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Markymark5,890 posts since 13 Dec 2004
Meridian (North) South Today
It did apply to UTV, STV, Grampian, Channel, Border, HTV, Meridian and Anglia which weren't owned by Carlton/Granada in 1998 either. C&G had to give their approval for any ITV region to appear on Sky.


For 'ITV' (the network, not the company) to be on satellite required 15+ transponders to be rented, plus conditional access to avoid (in theory) viewing outside of the UK. Back in 1998 the Astra 28.2 birds had Europewide beams. All very expensive from a starting point of virtually no viewers using the platform, plus of course the OnDigital DTT factor.

What changed was Astra 2D in 2001, that had a UK focused beam. By then Sky Digital's penetration
had increased, no CA was required, so the network launched on there. The BBC followed them onto 2D in 2003,
that enabled the Beeb to ditch CA, and (so it goes) the money saved enabled them to launch the English BBC 1 regions on there.
Spencer For Hire5,617 posts since 13 Jan 2003
Yorkshire Look North (Yorkshire)
Some of us just about remember only having three channels


Indeed, the fourth channel was a neighbouring ITV region !


The fourth channel was the video recorder in our house, and there was no fifth button, so when C4 came along (a few years late to our local transmitter, Ridge Hill), we could only watch it by switching the video on and selecting C4 on it.

In over 30 years time we’ll probably be reminiscing about the curious oddity of having to switch over to SD for BBC regional news.
Robust amateurism
Markymark5,890 posts since 13 Dec 2004
Meridian (North) South Today
Some of us just about remember only having three channels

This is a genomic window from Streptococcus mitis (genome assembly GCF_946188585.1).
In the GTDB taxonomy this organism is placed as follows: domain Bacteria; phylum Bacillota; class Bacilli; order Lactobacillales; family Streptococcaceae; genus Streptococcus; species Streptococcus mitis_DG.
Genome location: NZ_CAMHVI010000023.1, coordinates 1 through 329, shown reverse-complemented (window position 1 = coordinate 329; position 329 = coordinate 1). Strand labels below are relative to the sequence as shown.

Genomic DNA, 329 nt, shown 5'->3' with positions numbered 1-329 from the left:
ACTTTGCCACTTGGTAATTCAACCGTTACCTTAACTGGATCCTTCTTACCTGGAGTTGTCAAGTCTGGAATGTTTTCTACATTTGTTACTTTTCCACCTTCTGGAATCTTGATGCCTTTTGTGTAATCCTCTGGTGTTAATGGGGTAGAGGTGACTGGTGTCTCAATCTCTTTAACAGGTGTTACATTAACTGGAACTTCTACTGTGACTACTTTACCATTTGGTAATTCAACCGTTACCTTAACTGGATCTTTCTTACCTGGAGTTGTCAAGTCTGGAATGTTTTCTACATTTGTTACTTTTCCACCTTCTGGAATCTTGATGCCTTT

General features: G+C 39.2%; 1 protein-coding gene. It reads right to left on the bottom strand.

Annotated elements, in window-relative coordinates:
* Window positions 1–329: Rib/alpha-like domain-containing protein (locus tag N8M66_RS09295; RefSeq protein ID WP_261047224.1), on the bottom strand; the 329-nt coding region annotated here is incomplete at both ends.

Indeed, the fourth channel was a neighbouring ITV region !


The fourth channel was the video recorder in our house, and there was no fifth button, so when C4 came along (a few years late to our local transmitter, Ridge Hill), we could only watch it by switching the video on and selecting C4 on it.

In over 30 years time we’ll probably be reminiscing about the curious oddity of having to switch over to SD for BBC regional news.


I can remember school friends living on a housing estate served by a cable TV system, it was a legacy Rediffusion system I think. The distribution was VHF, so the TVs were colour 625 etc, but with VHF (rather than UHF) tuners. Four buttons, BBC 1 South, BBC 2, Southern ITV, London ITV. On Nov 1st 1982 the signal that distributed London ITV was replaced with C4. Caused outrage (Basingstoke being a London overspill town !)

Perhaps 37 years on and the UKTV/Virgin issue, things haven't really changed !
1
Si-Co gave kudos
Brekkie29,995 posts since 4 Jan 2003 Recently warned
HTV Wales Wales Today
Most people under 30 now would be baffled by there being "outrage" over not having two versions of ITV but it genuinely did give you an extra viewing option for significant periods of the day (typically weekday afternoons, late night and weekend afternoons) and in a way provided a +1/catch up service long before they were even thought about thanks to different regions showing the same shows at different times. Same with C4 and S4C too and especially the 10pm airings of Brookside.
Shouldn't that have been posted in the "John Logie Baird has Invented Television" thread?
1
Larry the Loafer gave kudos
Stuart7,154 posts since 13 Oct 2003
Westcountry Spotlight
It's certainly an interesting question for those who weren't around at the time, or are too young to remember it.